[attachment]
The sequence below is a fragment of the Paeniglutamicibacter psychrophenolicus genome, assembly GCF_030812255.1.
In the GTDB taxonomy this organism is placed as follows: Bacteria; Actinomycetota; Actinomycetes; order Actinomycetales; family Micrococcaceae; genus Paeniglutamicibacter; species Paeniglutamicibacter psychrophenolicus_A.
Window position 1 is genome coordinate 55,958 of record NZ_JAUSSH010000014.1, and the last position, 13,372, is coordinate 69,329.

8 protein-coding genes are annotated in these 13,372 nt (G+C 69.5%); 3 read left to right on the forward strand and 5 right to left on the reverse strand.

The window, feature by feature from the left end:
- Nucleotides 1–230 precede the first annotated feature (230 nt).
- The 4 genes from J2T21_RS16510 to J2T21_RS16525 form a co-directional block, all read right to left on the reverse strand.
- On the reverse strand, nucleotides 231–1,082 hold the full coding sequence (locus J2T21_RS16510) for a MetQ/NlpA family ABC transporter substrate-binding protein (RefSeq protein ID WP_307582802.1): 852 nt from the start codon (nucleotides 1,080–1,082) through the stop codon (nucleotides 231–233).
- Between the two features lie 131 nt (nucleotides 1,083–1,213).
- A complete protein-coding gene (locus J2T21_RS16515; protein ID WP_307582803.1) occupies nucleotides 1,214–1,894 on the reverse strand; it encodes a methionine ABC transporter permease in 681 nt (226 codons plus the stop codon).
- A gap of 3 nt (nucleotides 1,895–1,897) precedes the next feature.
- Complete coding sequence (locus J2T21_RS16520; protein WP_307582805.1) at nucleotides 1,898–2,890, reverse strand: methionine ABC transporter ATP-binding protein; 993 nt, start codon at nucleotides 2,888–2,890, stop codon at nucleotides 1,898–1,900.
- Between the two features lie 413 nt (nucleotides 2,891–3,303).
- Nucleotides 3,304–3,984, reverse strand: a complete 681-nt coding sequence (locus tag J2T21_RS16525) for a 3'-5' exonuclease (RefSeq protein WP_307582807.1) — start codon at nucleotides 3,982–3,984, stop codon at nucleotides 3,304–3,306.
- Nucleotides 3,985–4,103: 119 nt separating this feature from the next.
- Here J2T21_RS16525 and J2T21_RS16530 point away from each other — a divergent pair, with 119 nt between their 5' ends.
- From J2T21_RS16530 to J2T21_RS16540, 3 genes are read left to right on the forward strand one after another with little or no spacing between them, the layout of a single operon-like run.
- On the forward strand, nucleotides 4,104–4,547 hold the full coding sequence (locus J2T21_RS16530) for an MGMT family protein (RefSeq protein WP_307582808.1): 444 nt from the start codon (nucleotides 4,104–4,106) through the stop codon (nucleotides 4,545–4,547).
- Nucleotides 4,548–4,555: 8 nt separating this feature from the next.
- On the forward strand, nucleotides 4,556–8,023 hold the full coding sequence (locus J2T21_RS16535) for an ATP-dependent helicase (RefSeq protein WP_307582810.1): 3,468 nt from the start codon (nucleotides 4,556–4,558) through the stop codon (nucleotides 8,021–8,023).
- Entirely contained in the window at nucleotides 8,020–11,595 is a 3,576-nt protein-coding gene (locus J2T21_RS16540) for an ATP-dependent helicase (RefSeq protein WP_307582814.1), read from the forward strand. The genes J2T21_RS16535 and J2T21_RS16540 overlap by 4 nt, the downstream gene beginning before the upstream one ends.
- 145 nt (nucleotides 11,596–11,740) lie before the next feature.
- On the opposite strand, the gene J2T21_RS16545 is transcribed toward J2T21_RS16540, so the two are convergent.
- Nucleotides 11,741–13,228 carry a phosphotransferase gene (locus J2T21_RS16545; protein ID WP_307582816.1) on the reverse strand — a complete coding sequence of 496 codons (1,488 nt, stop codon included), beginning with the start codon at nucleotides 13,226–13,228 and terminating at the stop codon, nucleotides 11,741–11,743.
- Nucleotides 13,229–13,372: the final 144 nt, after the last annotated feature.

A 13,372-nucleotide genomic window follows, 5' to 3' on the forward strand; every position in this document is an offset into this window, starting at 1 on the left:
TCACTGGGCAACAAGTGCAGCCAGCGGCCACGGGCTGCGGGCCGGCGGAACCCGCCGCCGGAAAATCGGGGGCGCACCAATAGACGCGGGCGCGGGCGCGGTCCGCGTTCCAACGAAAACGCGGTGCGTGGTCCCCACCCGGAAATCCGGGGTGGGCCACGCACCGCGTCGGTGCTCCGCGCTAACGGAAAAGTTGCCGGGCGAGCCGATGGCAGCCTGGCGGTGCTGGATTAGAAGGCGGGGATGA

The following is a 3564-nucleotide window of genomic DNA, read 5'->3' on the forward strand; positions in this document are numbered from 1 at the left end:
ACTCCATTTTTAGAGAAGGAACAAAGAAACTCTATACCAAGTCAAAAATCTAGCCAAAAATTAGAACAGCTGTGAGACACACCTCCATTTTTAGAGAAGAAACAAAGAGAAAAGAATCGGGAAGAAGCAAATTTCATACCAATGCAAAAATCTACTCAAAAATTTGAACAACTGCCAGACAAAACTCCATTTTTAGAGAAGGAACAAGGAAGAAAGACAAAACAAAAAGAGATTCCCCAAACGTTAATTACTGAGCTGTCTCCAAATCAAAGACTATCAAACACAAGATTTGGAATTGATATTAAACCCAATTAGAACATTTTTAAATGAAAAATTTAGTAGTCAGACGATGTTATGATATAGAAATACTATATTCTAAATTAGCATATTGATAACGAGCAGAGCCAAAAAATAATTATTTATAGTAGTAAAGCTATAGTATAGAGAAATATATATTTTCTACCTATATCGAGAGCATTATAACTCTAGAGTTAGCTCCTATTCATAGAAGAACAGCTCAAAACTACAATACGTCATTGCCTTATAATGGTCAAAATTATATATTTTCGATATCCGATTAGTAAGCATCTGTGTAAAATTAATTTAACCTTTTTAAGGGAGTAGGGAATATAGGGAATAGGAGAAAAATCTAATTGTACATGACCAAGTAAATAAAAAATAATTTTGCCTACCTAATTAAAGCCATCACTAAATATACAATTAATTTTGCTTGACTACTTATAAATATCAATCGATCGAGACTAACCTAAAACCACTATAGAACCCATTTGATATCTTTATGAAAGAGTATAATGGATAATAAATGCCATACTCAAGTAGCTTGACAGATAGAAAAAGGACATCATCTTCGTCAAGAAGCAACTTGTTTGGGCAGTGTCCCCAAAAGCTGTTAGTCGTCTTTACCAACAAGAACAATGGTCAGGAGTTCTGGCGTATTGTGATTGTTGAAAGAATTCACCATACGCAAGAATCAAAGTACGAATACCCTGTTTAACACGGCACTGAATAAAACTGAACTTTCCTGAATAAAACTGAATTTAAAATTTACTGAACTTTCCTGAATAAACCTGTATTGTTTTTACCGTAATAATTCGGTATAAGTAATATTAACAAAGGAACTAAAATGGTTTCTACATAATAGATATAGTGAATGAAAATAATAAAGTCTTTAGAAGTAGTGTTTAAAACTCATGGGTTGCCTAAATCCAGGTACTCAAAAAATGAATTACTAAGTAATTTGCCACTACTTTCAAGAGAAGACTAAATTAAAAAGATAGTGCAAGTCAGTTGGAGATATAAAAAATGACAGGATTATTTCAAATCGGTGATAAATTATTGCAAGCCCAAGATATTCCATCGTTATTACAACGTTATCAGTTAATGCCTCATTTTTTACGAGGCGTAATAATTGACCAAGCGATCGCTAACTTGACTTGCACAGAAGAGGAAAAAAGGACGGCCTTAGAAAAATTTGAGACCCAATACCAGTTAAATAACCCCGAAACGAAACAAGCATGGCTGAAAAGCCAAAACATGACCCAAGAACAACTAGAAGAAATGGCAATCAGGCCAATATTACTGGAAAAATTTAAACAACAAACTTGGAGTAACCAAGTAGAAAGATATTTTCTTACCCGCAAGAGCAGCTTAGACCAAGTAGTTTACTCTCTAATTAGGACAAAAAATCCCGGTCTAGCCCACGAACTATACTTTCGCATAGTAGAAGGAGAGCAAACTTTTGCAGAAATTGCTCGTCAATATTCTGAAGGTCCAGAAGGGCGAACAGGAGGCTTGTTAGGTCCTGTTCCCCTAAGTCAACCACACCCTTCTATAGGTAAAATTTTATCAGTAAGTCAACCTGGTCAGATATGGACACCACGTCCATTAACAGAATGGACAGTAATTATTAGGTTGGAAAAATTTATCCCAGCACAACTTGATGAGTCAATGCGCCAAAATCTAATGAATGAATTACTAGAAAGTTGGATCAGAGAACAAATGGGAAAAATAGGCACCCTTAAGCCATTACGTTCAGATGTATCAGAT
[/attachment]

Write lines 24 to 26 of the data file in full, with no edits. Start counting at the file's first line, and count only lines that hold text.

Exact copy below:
- Nucleotides 11,741–13,228 carry a phosphotransferase gene (locus J2T21_RS16545; protein ID WP_307582816.1) on the reverse strand — a complete coding sequence of 496 codons (1,488 nt, stop codon included), beginning with the start codon at nucleotides 13,226–13,228 and terminating at the stop codon, nucleotides 11,741–11,743.
- Nucleotides 13,229–13,372: the final 144 nt, after the last annotated feature.

A 13,372-nucleotide genomic window follows, 5' to 3' on the forward strand; every position in this document is an offset into this window, starting at 1 on the left: